Thursday, March 13, 2008

Writing in Cafés

Tip of the Day: When you attend your first ever book club meeting and you offer a recommendation of a great women’s fiction author, make sure to get the name right and not send everyone off looking for the main character of your last novel.

I think I’ve mentioned it on A2A before but if I haven’t, I’ll tell you now. I do all of my writing in cafés. Really. I have tried to write in other places and it just doesn’t work out for me. Home=No. There are three super adorable distractions there that keep me from being very productive in the writing sense. Although, I have managed to get some line editing done at home. Go figure. Library=Nah. I tried it once and it was just so uncomfortable. And it is like, a mob scene in there on the weekends with people lining up for the Internet access. Hotels/B&Bs=No. The reason? I don’t get to go anywhere! :-) Refer back to the three adorable distractions I mentioned above. I did go on one writing retreat for a weekend last year and managed to get a good chunk of writing done. So this one could also be a yes if I could figure out how to get away more. But back to writing at cafés. Sometimes I wonder why I can get so much work done there. Because I really do get a lot done with my trip or two to Starbucks a week. It’s like every minute of my three hours is jam-packed with productive writing. Never mind the constant noise from the music they always have pumping or the chatter of all the other customers. For some reason that stuff doesn’t bother me.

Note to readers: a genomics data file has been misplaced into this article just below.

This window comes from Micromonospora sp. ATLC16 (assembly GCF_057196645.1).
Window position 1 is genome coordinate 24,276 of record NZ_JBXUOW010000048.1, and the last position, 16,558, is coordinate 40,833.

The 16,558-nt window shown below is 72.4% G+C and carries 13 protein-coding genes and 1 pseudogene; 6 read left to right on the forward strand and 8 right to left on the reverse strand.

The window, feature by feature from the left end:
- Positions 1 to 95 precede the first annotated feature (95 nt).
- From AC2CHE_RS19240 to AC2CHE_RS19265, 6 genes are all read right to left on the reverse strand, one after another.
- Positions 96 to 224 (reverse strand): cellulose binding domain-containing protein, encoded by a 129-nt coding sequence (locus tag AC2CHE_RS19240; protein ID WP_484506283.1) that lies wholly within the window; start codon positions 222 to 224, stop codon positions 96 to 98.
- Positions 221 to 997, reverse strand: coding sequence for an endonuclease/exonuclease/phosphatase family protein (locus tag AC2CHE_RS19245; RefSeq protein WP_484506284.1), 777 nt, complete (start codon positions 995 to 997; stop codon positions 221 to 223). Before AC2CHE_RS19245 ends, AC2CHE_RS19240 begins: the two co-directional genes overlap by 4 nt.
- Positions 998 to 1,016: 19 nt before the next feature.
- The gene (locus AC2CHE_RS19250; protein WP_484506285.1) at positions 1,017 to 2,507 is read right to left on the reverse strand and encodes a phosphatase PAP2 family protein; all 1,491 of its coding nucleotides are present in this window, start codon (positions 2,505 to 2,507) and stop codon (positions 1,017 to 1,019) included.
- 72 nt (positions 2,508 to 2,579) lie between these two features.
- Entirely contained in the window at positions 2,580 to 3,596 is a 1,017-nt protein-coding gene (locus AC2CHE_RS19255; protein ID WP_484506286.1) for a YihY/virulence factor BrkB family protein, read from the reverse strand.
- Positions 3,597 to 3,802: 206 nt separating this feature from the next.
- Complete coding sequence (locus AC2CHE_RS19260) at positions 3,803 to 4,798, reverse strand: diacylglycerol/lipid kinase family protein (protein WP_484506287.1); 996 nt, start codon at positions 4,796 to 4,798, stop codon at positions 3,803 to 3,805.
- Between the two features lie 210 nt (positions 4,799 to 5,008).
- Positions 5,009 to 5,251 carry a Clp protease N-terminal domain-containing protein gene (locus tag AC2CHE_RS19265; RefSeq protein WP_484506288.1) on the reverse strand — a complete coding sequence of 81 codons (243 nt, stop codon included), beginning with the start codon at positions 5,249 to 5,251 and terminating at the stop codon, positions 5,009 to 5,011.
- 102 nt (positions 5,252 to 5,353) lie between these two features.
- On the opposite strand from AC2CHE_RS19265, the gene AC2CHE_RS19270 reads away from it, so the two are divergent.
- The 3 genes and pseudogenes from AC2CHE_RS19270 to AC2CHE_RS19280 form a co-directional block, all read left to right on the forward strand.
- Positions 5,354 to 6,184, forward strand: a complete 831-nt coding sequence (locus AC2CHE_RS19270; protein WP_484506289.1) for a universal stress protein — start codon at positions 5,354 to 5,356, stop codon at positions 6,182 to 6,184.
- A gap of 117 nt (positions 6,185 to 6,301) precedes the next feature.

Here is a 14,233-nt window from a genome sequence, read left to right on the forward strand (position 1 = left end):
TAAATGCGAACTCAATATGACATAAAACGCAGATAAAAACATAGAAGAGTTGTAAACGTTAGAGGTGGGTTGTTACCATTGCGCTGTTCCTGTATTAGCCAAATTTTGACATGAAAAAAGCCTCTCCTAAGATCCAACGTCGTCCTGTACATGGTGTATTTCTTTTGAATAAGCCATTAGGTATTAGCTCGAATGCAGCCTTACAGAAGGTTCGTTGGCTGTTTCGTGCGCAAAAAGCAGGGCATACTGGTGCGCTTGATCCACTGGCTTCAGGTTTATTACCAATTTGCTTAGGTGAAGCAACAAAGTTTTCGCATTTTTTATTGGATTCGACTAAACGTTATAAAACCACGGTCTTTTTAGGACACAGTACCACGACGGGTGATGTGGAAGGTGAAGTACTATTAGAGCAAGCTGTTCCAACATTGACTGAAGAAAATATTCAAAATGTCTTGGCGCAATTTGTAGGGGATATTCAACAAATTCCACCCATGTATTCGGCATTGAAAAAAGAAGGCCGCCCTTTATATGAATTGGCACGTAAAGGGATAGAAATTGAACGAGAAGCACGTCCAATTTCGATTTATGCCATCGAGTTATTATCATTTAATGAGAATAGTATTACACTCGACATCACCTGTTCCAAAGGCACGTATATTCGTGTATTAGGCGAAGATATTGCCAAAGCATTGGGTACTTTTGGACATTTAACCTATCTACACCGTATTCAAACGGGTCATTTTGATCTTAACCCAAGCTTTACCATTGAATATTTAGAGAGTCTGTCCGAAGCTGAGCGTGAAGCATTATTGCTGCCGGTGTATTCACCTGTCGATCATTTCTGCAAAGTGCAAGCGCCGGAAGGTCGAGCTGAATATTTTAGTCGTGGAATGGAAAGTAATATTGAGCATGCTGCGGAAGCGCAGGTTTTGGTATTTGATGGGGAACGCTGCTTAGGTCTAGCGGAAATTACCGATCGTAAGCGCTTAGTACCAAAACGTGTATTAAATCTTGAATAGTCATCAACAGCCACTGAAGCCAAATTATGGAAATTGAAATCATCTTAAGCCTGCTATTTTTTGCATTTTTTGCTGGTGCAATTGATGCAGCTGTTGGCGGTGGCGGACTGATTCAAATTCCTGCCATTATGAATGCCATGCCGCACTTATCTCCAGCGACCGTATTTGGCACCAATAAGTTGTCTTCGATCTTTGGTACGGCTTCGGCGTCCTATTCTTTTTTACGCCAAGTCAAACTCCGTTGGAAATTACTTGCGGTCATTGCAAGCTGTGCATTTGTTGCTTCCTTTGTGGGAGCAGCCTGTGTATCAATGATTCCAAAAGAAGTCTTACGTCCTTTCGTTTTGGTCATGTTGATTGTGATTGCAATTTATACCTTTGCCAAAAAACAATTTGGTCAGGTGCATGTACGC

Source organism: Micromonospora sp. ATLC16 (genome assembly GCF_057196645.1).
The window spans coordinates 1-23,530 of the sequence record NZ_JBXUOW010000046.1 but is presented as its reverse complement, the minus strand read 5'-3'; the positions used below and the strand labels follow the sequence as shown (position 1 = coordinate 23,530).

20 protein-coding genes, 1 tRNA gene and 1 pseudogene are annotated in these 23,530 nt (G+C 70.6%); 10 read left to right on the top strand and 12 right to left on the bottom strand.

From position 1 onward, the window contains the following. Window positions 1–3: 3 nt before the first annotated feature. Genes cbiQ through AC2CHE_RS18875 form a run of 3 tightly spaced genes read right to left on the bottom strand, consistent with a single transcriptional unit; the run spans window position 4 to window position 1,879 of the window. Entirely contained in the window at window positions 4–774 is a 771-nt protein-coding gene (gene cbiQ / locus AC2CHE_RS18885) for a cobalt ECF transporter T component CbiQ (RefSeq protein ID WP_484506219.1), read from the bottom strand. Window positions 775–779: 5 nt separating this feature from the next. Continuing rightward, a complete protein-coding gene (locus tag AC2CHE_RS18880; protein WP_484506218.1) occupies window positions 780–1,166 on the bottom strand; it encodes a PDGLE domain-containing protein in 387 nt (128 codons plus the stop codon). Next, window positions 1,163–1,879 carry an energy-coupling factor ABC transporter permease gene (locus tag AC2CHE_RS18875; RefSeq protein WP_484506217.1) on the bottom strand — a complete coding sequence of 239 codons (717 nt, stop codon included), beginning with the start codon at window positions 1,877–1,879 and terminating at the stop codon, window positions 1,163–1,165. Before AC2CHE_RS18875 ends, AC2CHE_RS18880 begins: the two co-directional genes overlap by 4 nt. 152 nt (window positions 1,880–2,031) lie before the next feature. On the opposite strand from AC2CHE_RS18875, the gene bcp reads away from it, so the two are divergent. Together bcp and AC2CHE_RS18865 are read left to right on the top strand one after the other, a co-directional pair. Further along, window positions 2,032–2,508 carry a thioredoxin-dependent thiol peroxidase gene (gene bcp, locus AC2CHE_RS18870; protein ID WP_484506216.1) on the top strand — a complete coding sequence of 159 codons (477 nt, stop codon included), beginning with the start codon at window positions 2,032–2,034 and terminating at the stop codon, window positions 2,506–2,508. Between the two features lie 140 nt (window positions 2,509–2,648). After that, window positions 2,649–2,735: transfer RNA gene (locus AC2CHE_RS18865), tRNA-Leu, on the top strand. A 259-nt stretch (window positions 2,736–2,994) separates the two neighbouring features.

A couple of months ago my friend and fellow YA writer Amanda Morgan blogged about how writing at Starbucks was difficult for her. This gave me the idea for today’s post. Since I’m there so often, I figured I’d share my tips for writing in a café successfully.